Lew, Ben W. P.; Apai, Daniel; Zhou, Yifan; Schneider, Glenn; Burgasser, Adam J.; Karalidi, Theodora; Yang, Hao; Marley, Mark S.; Cowan, Nicolas B.; Bedin, Luigi R.; Metchev, Stanimir A.; Radigan, Jacqueline; Lowrance, Patrick J.

    2016-10-01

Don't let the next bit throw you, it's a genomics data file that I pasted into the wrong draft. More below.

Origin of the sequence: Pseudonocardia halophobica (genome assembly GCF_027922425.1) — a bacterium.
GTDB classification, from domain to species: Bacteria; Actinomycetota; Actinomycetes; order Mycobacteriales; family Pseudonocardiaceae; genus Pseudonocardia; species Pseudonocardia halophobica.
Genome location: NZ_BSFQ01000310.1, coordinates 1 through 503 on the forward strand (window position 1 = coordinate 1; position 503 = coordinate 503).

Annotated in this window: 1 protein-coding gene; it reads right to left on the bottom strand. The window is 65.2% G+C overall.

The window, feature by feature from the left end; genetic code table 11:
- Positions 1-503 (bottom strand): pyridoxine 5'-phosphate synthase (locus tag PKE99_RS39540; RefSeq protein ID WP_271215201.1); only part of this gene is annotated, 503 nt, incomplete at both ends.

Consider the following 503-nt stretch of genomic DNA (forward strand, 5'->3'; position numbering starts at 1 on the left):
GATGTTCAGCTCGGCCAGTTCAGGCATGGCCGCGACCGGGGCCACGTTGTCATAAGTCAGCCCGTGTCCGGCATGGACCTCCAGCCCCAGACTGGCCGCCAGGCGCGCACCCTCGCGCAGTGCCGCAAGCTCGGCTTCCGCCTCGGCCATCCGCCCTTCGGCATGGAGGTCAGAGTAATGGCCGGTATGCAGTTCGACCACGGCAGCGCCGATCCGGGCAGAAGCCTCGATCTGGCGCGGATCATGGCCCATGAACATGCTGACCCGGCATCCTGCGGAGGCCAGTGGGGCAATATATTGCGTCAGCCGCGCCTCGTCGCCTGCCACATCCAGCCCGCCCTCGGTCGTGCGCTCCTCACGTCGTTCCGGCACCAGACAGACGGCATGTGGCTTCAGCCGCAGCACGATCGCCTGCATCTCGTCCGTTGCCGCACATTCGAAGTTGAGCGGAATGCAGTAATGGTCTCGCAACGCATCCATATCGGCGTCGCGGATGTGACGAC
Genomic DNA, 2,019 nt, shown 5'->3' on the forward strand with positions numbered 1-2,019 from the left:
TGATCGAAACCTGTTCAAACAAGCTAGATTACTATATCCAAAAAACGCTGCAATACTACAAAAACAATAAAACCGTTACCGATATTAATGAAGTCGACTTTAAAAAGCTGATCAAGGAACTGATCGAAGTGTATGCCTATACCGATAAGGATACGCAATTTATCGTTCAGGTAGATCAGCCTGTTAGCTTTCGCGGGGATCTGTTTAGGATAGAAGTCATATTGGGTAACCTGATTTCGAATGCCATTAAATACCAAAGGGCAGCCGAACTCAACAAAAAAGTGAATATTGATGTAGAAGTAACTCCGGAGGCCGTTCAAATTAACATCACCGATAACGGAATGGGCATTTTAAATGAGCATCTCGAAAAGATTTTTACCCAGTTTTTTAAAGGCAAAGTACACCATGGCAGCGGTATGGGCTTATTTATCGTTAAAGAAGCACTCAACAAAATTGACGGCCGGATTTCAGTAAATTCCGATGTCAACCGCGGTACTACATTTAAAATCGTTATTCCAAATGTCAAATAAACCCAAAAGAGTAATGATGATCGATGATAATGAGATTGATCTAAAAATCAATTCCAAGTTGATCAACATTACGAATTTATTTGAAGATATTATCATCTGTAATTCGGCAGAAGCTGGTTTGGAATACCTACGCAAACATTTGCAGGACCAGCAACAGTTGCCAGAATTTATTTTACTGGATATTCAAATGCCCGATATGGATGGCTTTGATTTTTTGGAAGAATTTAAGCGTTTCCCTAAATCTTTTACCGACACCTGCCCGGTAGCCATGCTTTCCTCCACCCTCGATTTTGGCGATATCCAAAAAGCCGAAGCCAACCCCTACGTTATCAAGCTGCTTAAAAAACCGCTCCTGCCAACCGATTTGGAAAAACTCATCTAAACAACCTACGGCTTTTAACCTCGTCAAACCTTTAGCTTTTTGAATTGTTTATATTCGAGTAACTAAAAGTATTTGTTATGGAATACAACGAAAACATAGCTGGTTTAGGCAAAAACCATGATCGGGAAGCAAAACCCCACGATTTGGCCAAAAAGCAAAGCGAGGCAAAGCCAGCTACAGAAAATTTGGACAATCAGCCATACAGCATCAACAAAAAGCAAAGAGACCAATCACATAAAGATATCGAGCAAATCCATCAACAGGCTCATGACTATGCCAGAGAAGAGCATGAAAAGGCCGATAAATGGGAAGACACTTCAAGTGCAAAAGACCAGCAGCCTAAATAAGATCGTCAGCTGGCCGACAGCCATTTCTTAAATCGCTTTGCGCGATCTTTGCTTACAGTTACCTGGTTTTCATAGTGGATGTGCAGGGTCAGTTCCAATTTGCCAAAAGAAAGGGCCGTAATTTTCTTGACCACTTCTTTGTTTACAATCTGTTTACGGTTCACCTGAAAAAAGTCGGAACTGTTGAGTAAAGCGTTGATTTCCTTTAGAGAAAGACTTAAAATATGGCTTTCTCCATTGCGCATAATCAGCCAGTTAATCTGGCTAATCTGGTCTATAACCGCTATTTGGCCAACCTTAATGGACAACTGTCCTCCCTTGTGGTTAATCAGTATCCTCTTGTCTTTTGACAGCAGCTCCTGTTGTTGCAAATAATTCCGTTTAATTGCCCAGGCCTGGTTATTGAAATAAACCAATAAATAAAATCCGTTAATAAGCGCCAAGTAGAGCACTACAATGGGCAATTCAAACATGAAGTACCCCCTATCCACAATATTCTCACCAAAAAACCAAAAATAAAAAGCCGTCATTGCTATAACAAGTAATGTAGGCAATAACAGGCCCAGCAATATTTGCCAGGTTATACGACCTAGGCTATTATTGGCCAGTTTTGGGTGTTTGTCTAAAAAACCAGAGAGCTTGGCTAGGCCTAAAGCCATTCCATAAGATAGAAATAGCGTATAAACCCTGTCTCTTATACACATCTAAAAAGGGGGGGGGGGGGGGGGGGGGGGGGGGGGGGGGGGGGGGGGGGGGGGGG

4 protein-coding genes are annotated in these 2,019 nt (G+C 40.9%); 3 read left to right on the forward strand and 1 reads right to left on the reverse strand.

Condensate clouds fundamentally impact the atmospheric structure and spectra of exoplanets and brown dwarfs, but the connections between surface gravity, cloud structure, dust in the upper atmosphere, and the red colors of some brown dwarfs remain poorly understood. Rotational modulations enable the study of different clouds in the same atmosphere, thereby providing a method to isolate the effects of clouds. Here, we present the discovery of high peak-to-peak amplitude (8%) rotational modulations in a low-gravity, extremely red (J-K s = 2.55) L6 dwarf WISEP J004701.06+680352.1 (W0047). Using the Hubble Space Telescope (HST) time-resolved grism spectroscopy, we find a best-fit rotational period (13.20 ± 0.14 hr) with a larger amplitude at 1.1 μm than at 1.7 μm. This is the third-largest near-infrared variability amplitude measured in a brown dwarf, demonstrating that large-amplitude variations are not limited to the L/T transition but are present in some extremely red L-type dwarfs. We report a tentative trend between the wavelength dependence of relative amplitude, possibly proxy for small dust grains lofted in the upper atmosphere, and the likelihood of large-amplitude variability. By assuming forsterite as a haze particle, we successfully explain the wavelength-dependent amplitude with submicron-sized haze particle sizes of around 0.4 μm. W0047 links the earlier spectral and later spectral type brown dwarfs in which rotational modulations have been observed; the large amplitude variations in this object make this a benchmark brown dwarf for the study of cloud properties close to the L/T transition.